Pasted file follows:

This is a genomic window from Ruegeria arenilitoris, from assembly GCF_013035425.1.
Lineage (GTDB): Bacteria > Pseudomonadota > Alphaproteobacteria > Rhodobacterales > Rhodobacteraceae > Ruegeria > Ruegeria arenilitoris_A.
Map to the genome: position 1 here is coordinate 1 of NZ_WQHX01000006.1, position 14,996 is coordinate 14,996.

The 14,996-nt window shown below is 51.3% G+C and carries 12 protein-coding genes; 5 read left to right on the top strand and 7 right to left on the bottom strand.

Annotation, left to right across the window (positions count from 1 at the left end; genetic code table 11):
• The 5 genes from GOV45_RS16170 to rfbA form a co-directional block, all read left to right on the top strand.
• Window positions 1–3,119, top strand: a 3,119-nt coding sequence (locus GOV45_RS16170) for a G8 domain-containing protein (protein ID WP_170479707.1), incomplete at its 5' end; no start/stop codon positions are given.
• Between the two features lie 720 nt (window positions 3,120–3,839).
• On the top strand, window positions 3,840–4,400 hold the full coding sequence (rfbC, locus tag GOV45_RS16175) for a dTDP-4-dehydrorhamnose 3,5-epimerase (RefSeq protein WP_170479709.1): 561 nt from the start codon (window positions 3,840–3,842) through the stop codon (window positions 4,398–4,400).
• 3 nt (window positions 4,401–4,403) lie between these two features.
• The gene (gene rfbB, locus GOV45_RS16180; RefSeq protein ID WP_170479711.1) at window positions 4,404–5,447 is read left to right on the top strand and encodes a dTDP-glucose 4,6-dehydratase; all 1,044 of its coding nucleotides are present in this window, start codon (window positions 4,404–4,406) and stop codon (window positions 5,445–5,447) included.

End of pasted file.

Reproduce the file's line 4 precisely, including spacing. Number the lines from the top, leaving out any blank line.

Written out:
The 14,996-nt window shown below is 51.3% G+C and carries 12 protein-coding genes; 5 read left to right on the top strand and 7 right to left on the bottom strand.